Should I fix a new energy deal or stay on the price cap?

4 min | 08 April 2024

The Chase team

The rising cost of energy prices for UK households has generated countless news stories. With some changes coming into effect this year, here’s how the energy price cap works and how it compares to a fixed deal.

We’re all keeping a close eye on our energy bills amid a cost-of-living crisis and spotting ways to save money. That’s why it’s good to know how your home’s energy tariff works ahead of potential price rises.

What is the energy price cap?

The energy price cap (Opens in new window) limits how much your energy supplier can charge for each unit of gas and electricity you use – and there’s a maximum daily standing charge. The energy regulator, Ofgem, sets the price cap and changes it every three months. Most households in Great Britain are on the standard variable tariff (SVT), which is affected by Ofgem’s decisions.

The price cap increased at the start of 2024. This was in part due to the rising cost of wholesale gas (which could be affected by global events, such as the conflict in Ukraine). From April 2024 the price cap is set to drop slightly. These changes mean that if you’re on an SVT, you could be affected by the price cap adjustments when it comes to your energy bill’s standing charges and unit rates. So, what are your options if you’re thinking of moving to a fixed deal?

How fixed and variable tariffs compare

The SVT is the default tariff for most households. But if you’re on a fixed tariff, it means you have agreed to a set price with your energy supplier for a certain period – so you’re not affected by any price cap changes until your fixed deal comes to an end.

Whether you should carry on with your SVT or fix a new deal in 2024 depends on your circumstances. It’s worth contacting your existing supplier first to see if they are offering competitive deals to existing customers.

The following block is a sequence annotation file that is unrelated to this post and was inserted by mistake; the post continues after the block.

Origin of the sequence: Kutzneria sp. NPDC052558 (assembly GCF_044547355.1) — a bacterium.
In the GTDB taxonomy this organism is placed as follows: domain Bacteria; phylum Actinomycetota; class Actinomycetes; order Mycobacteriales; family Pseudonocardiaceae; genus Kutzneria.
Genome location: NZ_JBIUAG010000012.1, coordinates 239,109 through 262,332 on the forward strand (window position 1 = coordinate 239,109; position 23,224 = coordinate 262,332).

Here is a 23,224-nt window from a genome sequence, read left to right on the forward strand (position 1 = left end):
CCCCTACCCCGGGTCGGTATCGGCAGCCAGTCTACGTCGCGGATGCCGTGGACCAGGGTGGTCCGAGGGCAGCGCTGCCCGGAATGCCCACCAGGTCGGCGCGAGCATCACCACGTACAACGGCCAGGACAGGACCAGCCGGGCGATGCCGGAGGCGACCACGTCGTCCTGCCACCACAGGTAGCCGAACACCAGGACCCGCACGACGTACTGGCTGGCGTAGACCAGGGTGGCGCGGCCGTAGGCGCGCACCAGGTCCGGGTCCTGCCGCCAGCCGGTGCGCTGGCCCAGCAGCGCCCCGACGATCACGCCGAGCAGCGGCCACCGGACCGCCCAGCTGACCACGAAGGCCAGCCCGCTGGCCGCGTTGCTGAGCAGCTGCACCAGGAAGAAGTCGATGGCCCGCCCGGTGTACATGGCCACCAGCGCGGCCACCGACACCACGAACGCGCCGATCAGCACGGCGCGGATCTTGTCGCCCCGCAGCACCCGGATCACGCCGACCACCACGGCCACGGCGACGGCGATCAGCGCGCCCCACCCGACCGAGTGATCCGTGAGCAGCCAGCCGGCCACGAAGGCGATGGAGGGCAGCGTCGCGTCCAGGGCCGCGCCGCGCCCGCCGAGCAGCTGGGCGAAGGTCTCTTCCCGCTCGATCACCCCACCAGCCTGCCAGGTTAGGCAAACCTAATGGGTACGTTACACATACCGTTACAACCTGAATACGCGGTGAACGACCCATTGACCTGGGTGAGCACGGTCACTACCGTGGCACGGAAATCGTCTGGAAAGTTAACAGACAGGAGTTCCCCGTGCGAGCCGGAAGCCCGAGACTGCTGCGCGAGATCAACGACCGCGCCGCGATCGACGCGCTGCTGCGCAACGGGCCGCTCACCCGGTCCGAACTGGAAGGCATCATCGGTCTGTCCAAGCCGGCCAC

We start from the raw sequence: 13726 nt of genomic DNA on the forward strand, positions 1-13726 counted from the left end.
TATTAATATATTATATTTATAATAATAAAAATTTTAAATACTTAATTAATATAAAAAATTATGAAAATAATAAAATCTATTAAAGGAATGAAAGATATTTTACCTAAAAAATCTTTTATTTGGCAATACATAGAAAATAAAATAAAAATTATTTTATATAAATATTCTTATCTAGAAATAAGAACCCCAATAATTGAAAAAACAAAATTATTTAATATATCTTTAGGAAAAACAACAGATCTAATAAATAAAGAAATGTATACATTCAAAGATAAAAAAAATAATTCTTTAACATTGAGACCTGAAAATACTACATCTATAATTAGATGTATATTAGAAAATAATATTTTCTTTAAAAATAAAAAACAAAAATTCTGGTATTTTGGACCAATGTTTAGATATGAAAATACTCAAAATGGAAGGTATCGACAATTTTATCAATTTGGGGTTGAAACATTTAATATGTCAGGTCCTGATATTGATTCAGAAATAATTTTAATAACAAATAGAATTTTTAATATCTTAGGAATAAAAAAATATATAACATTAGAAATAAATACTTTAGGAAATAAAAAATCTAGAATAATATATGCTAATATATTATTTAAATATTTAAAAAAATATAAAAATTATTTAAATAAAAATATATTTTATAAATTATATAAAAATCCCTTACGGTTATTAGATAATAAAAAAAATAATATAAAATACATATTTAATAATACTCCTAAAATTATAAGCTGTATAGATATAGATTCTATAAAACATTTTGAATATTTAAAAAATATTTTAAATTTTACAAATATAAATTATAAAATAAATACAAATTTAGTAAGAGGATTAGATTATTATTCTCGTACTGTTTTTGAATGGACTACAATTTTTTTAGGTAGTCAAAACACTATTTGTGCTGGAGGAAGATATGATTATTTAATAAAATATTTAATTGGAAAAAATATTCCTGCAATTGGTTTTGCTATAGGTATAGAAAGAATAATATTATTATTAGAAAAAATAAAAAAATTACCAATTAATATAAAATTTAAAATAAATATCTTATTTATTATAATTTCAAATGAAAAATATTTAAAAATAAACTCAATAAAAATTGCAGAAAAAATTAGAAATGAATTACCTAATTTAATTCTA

Some other things you could consider include:

  • How much energy you use and how often you switch suppliers
  • If you prefer a fixed deal because you’d like to know how much you’ll be paying rather than the uncertainty of a potential price fluctuation with an SVT
  • If you’re satisfied with your current supplier’s customer service and how they resolve any issues with your supply and billing

Could moving to a fixed deal save you money?

Generally speaking, fixing a new deal in 2024 could save you money compared to staying on a price cap, as fixed tariffs may offer a better rate next to an SVT – but not always, so you’ll need to shop around.

There’s also the matter of potential exit fees. If you move from an SVT to a fixed deal, you may have to pay a fee, so it’s worth checking the small print in your contract and contacting your supplier to check.

Some experts forecast that Ofgem could lower the price cap further in 2024. If that happens and you’ve entered a fixed deal, you could miss out on the lower rate that would come if you’d stayed with the SVT.

Seeking advice online

If this second-guessing is confusing, you’re not alone – check out online comparison sites to see how different suppliers and tariffs fare. Some sites host dedicated calculators to help you see how much you might pay with a new fixed deal from your supplier based on where you live and your energy use. Have your latest bill ready to make it easier to carry out your calculation.

Comparison sites may also give you an idea of how other users and customers rate different suppliers and how they perform on various aspects such as green credentials, billing accuracy and complaint handling.

If you’re struggling to afford your gas and electricity bills, contact your supplier to discuss ways to pay what you owe them. Your supplier may try to help you come to a solution, and you can try to negotiate a deal that works for both of you.

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